Indian chemical industry will require between US$75bn and US$100bn in capital investment to create new manufacturing facilities
Like many other sectors of the economy, the global chemical industry has been adversely impacted by the COVID-19 outbreak, resulting in disrupted supply and plant closures. Its recovery is still uncertain, with US and parts of Europe still under the grip of the pandemic. The turmoil in these markets islikely to be felt globally, including in India.
There are clear imperatives for India to take effective measures to safeguard its future, as the chemical and petrochemical industry contributes 18% of manufacturing output and 14.35% of total exports.
India’s chemical and petrochemical industry has been steadily growing at a compound annual growth rate of 10% for the past ten years. Coveringmore than 80,000 products, the chemical industry is currently worth around US$178bn and is projected to reach US$300bn in the next five years, as part of the Indian Government’s overarching vision of a US$5tn economy by 2025. Favourable policy making from the government is a key step to realising this vision.
Past reforms have supported a dramatic rise in India’s ranking on the World Bank’s Ease of Doing Business Index – it leapfrogged from 100th in 2018 to 63rd in 2019. Coupled with favourable policies and ever-rising demand, these reforms have transformed the chemical industry into a major segment of the manufacturing sector.
The COVID-19 pandemic has compelled leaders and businesses to execute measures to not only contain the virus, but also to safeguard livelihoods. The Indian government recently announced a series of stimulus packages to revive the economy after months of COVID-19 response measures, and policy frameworks are expected to be further strengthened to recover from the current damage, as well as ward off threats of future pandemics.
Re-shaping India through collaboration:
One such initiative is ‘Atmanirbhar Bharat’, or ‘Self-reliant India’, a long-term policy initiative which infused about US$280bn into the economy, encouraging industries, businesses, and people to play an inclusive and collaborative role in re-shaping India.
While there are many stakeholders who will reap the benefits of Atmanirbhar Bharat, the most important among them are industry and the government. The relationship between the two is critical to progress policy framework that meets the overall requirements of the chemical sector. Though widely praised, the Atmanirbhar Bharat initiative must meet several key industry requirements if the government’s vision of self-reliance is to be achieved.
To move away from dependence on importsand focus on exports, the chemical industry will require between US$75bn and US$100bnin capital investment to create new manufacturing facilities in India, as well as additional investment for feedstock facilities. Equally important isinvestment in support infrastructure, such as efficient ports network, and reliable and affordable power and water supplies to ensure efficient and uninterrupted operations.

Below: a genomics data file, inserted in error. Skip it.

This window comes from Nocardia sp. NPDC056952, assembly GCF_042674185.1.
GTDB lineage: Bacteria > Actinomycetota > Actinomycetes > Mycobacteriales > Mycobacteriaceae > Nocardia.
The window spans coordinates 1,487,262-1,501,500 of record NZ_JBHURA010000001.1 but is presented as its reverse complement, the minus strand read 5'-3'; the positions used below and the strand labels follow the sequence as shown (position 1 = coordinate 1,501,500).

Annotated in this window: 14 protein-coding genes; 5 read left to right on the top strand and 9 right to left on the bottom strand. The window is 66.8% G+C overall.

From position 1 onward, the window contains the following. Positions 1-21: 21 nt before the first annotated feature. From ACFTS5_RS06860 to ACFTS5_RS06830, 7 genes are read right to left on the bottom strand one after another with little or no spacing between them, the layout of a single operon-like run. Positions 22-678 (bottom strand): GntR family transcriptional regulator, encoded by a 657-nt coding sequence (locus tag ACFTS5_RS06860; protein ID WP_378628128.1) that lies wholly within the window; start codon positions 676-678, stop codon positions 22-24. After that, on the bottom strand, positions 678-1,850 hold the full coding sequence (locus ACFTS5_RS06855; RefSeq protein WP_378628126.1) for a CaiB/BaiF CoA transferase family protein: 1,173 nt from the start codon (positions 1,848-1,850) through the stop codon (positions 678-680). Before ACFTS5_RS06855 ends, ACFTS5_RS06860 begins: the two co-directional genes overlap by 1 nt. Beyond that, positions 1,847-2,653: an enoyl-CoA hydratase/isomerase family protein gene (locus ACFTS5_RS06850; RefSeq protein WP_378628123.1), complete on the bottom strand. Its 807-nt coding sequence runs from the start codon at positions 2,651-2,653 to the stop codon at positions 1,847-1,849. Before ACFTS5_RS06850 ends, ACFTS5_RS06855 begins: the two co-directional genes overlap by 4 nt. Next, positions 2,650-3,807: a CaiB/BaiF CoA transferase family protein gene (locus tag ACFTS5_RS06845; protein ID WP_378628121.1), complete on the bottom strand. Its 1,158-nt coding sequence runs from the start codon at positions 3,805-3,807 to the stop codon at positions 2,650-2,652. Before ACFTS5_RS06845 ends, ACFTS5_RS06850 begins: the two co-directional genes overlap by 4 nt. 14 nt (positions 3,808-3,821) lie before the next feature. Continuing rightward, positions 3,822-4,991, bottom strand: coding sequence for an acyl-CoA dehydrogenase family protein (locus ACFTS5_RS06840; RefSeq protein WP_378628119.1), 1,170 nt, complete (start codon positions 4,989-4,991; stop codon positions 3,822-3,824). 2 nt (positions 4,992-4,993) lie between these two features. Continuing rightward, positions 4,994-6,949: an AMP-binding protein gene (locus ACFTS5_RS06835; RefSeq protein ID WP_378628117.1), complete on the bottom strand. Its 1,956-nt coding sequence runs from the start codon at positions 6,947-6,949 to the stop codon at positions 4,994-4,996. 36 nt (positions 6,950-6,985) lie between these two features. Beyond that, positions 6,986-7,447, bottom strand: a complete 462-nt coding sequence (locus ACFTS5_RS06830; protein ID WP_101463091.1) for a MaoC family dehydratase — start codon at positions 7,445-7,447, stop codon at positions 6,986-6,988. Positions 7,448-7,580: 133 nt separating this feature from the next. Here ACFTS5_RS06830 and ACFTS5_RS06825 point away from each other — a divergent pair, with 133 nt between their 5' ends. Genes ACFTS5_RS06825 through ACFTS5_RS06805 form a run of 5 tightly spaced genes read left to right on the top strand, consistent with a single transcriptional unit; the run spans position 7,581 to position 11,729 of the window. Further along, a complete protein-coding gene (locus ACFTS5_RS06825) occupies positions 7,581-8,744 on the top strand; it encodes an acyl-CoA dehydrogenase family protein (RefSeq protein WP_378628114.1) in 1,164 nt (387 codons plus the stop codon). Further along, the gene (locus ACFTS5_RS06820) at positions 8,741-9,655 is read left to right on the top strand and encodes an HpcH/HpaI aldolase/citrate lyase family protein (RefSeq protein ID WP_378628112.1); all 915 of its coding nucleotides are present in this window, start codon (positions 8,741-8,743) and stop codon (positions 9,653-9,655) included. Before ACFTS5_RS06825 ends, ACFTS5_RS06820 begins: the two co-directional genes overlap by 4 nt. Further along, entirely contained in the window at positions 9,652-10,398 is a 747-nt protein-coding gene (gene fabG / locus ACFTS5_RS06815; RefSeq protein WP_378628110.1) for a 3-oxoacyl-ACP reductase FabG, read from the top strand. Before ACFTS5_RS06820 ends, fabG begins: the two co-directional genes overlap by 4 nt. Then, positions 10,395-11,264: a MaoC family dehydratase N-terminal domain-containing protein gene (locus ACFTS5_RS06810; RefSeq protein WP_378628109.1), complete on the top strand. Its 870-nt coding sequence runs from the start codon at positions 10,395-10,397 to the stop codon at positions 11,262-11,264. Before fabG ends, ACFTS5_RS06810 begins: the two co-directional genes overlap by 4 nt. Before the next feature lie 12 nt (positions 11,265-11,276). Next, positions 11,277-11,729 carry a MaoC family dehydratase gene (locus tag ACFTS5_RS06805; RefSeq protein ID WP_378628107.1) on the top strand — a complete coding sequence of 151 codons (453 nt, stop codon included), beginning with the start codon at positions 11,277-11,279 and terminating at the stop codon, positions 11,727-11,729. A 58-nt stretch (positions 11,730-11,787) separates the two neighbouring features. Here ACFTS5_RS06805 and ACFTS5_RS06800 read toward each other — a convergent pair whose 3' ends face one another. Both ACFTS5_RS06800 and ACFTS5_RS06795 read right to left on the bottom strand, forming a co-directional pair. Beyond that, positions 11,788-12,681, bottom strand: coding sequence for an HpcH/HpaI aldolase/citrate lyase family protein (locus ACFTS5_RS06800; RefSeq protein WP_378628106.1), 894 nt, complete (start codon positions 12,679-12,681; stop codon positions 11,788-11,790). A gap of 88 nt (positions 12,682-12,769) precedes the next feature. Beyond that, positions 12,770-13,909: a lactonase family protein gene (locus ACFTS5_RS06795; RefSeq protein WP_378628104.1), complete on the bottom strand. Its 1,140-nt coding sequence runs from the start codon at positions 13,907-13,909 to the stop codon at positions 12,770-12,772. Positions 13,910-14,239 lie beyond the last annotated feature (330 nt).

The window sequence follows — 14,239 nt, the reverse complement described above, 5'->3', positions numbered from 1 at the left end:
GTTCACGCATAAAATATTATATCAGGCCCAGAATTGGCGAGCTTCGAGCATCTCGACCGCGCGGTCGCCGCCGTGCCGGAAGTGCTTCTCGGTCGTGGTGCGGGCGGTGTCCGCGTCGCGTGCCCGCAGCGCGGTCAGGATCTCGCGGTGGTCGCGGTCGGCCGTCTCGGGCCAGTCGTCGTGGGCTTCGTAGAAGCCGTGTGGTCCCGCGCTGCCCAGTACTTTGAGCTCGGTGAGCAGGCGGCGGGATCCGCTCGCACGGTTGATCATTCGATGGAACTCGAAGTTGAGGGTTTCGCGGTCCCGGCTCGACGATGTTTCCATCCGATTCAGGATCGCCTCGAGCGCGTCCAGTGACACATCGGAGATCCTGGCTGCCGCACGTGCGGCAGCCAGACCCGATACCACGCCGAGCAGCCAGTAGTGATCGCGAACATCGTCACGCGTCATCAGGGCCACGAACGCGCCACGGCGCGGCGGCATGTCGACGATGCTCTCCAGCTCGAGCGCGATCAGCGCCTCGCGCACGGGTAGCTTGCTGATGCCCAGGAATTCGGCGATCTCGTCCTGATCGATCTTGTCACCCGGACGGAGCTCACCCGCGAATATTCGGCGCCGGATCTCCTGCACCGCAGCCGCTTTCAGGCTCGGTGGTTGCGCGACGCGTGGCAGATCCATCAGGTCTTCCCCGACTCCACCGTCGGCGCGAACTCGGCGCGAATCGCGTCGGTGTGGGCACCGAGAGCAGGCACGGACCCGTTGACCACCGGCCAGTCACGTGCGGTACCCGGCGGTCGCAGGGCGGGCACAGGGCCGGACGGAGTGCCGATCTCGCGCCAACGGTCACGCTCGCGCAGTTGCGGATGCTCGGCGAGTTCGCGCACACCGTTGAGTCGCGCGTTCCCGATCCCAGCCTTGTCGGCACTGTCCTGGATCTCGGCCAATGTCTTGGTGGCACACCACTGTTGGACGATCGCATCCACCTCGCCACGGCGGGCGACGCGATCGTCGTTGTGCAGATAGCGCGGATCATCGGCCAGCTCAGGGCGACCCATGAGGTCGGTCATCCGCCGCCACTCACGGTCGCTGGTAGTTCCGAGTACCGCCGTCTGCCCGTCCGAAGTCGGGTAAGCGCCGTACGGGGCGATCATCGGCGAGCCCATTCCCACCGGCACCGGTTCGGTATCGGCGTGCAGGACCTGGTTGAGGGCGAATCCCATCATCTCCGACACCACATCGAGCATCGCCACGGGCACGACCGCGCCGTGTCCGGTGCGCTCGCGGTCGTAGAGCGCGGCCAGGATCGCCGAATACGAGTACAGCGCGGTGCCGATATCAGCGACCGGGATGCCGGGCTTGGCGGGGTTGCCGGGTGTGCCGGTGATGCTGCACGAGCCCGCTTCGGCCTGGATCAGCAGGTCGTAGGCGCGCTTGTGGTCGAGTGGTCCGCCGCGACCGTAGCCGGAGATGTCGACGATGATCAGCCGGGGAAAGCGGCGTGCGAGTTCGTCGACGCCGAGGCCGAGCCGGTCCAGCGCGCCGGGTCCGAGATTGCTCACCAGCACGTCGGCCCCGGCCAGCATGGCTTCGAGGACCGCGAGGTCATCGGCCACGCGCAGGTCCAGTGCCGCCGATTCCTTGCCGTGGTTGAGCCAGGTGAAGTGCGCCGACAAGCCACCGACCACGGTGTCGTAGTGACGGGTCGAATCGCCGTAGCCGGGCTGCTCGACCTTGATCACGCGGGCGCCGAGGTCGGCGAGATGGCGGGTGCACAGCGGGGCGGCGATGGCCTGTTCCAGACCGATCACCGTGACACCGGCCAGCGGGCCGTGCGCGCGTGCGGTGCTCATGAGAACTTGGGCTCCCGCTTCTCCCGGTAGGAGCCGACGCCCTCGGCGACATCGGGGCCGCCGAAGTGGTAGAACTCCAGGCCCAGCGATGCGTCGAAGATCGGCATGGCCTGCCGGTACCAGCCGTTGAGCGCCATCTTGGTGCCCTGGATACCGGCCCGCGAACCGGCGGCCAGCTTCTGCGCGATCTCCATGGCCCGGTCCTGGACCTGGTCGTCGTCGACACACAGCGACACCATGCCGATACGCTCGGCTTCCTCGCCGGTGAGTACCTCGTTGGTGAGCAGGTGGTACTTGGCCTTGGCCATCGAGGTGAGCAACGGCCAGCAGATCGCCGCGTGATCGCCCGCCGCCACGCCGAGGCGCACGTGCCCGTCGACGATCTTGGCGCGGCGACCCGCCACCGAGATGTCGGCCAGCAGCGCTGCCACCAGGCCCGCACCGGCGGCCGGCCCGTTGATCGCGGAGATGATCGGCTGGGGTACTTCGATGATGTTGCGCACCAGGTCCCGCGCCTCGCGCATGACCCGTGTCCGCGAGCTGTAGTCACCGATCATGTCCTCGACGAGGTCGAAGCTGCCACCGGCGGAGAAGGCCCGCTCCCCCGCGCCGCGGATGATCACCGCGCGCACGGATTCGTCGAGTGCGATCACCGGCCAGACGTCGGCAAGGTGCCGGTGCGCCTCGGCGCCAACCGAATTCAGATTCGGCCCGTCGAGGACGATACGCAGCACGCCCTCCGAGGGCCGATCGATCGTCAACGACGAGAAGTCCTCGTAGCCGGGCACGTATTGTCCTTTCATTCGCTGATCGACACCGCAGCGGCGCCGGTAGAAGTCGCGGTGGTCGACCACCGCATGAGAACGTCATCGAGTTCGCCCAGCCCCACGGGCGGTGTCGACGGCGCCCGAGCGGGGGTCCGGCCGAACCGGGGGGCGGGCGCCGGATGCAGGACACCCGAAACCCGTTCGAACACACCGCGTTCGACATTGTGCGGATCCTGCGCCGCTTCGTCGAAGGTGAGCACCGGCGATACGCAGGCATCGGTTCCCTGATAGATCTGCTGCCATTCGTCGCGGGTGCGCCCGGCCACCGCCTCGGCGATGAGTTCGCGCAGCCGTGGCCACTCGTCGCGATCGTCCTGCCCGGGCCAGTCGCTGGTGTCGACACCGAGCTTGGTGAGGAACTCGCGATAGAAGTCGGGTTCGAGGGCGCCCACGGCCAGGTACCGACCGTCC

The supply chain disruption during pandemic phase created severe adverse impact for units dependent on imports of intermediates and feedstocks, especially from China. Moreover, China’s chemical industry structure is changing due to stricter environmental policy and this may also impact the supply chain in future. Under this drive for attaining self-sufficiency, the Indian chemical industry must safeguard itself by creating local capacities for these crucial intermediates and specialty chemicals. The clearance process for new facilities must be faster if the sector is to meet the needs of the changing marketplace.
The plan for the growth and investment in the chemical and petrochemical sector ought to be made prudently and in harmony with measures to protect the environment. India currently only has 54 companies using the International Council of Chemical Associations ‘Responsible Care’ certification logo. A more stringent environmental policy is required.
Gaining an advantage in the global market:
Amid the prevailing uncertainty, the global chemical industry is looking at solutions to come out strong from this crisis and Indian companies are taking steps to align with global market changes. Several organisations are turning their focus to forward and downstream chemical opportunities, which may lead to an increased focus on petrochemicals, intermediates,and specialty chemicals. Higher investment in the sector could ease feedstock challenges and boost self-sufficiency.